i'd call BS on that.
first of all, it shows a 951G and yet 11000+ hotspot users. for me it is kind of unlikely that one buys a $80 box and spends like extra $250 to get a license to support this amazing amount of hostpot users. but maybe that's the case.
the other thing is that the guy is connected to the system via WiFi. The screenshot in winbox shows almost no traffic on the box (951G) and the wireless interface is down (not running). ok, it is possible that there are other APs also connected, but all other ethernet ports are in "not running" state, so assume, there is a switch that takes care the L2 connectivity between the APs. The whole setup suggests a "default" configuration: ports 2-5 are bridged together with wlan, and ether1 (renamed to in) is the outside connectivity.
look, we've been showed lots of stuff, unnecessary things, but no
- route table
- ip address list
- no firewall configuration
- no arp table
not anything that would shed some light on details.
and in the neighbor list only displayed for 2-3 seconds we find 2 interesting entries:
10.0.0.1 - the router itself? with no mac address information, hostname, whatsoever mikrotik specific? uptime is 00:00:00?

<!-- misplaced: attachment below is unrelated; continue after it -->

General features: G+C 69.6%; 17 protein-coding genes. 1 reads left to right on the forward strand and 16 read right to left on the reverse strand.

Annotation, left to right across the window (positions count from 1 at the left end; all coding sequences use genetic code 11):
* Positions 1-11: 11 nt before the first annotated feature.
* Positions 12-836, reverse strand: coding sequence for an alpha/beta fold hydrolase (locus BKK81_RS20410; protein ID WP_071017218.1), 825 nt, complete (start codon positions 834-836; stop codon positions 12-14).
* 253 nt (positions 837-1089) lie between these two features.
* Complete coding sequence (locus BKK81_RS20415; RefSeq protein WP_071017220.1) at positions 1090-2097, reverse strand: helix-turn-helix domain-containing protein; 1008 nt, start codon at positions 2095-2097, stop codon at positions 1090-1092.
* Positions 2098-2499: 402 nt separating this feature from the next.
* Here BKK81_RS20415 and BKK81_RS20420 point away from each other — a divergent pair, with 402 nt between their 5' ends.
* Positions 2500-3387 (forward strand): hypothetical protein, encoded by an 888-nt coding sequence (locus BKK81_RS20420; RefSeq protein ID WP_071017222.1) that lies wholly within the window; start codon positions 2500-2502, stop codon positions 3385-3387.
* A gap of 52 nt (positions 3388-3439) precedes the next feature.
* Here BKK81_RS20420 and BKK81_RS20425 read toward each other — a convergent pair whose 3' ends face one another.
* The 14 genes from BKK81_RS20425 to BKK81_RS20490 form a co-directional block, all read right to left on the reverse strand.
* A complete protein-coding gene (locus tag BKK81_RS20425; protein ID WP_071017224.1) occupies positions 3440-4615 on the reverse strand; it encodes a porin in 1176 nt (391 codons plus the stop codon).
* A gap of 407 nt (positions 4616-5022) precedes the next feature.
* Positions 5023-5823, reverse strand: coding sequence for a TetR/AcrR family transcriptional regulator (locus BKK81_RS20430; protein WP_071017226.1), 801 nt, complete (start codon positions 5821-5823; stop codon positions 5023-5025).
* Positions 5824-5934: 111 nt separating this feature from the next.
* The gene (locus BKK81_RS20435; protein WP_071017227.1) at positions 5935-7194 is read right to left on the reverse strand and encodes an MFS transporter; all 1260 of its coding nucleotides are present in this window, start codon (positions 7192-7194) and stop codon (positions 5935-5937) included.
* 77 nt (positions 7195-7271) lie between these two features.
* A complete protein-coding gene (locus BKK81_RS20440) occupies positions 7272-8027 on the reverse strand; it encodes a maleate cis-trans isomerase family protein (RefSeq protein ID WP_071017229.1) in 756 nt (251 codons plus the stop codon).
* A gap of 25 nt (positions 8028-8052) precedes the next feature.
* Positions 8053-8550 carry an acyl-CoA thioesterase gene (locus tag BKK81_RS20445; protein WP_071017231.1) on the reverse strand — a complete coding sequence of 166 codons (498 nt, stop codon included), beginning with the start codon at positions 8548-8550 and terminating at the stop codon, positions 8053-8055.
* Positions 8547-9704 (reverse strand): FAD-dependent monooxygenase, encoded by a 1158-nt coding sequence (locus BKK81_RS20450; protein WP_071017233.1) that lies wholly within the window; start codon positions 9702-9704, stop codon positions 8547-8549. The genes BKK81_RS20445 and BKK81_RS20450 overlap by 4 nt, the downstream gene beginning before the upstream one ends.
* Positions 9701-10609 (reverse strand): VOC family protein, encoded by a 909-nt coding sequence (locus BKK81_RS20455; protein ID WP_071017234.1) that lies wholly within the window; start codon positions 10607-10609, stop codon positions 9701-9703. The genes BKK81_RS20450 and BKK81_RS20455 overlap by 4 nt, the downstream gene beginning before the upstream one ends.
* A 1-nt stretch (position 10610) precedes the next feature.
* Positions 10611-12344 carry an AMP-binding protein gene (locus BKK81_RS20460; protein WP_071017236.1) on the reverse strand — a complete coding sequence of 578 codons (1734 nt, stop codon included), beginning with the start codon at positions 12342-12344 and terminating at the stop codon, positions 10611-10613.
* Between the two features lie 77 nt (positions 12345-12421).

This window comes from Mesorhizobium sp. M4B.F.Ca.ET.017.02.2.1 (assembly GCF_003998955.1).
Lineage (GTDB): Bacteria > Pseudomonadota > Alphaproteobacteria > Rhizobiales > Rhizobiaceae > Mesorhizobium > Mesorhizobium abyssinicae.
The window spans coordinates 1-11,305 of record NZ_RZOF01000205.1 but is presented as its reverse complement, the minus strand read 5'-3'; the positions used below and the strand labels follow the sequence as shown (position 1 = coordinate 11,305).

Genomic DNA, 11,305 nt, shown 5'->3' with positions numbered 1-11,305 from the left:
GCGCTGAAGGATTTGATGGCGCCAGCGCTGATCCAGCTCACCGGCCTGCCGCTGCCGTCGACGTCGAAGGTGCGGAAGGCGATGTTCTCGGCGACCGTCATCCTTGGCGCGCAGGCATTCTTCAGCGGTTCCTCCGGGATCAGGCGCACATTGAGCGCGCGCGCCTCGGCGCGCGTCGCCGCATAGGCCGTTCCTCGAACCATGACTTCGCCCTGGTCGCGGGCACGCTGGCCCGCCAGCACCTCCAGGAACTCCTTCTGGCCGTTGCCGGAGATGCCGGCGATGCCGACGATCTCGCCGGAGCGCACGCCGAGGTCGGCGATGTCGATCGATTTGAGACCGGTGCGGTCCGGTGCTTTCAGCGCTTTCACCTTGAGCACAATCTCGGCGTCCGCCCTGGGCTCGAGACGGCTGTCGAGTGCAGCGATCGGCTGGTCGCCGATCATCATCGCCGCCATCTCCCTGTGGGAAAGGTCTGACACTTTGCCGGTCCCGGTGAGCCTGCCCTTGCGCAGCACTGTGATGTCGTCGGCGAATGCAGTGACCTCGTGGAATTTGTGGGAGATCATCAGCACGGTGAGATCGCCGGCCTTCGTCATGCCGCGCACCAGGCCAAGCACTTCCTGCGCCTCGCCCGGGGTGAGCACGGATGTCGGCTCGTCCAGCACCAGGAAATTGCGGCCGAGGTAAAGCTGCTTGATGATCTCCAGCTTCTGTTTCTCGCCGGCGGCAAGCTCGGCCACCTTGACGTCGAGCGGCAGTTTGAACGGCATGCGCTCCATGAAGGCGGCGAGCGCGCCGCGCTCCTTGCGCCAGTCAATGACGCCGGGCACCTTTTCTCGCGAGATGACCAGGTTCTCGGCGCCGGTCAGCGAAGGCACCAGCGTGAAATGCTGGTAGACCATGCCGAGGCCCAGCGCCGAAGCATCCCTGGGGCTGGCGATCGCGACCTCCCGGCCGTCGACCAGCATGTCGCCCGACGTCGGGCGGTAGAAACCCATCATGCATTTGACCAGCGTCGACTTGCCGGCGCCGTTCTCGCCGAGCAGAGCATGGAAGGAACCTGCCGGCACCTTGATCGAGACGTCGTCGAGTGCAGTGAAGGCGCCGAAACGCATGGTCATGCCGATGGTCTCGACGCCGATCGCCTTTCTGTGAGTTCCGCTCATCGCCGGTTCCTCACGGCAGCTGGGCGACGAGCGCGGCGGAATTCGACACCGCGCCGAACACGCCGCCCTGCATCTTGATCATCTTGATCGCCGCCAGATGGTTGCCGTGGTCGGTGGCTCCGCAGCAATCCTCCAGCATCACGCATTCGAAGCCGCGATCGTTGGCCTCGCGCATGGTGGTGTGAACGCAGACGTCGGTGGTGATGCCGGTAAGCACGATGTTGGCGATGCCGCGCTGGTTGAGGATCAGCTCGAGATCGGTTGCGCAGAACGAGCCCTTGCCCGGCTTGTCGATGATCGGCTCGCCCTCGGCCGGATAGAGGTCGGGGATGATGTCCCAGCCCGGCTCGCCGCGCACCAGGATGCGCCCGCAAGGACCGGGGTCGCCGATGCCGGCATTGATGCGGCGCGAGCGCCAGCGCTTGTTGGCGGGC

10.11.9.2 - ok, so even the PC the guy is using is displayed here, with all info blank. how?
wait. MNDP & CDP is non-routeable. so they must be in the same L2 BD. yet they cannot access it via mac-address. but indeed they get through hotspot and can reach winbox port over IP w/o authenticating on the captive portal? strange.
also note the change of windows inside winbox between 11:07 and 11:13
- 2 entries suddenly disappear from neighbor list (10 was there previously, now only 8 ).
- terminal just appears out of thin air, without user interaction
the video is obviously was cut there.
so OpenMikrotik(32bit) is also able to "crash down" nanostations as we see.
but i don't think that nmap can figure out ROS version and product code. the only place it may come is from MNDP metadata.
and don't you think, that putting your admin password and admin username as hostname for some APs that broadcast it as CDP everywhere, might not be the brightest idea?
for the record: credentials on flash are not encrypted. boot the router with the linux distro that supports reading the onboard flash, and you can get the passwords. been there, done that. but this would require netboot and physical access - none of them can be pulled off over wifi.
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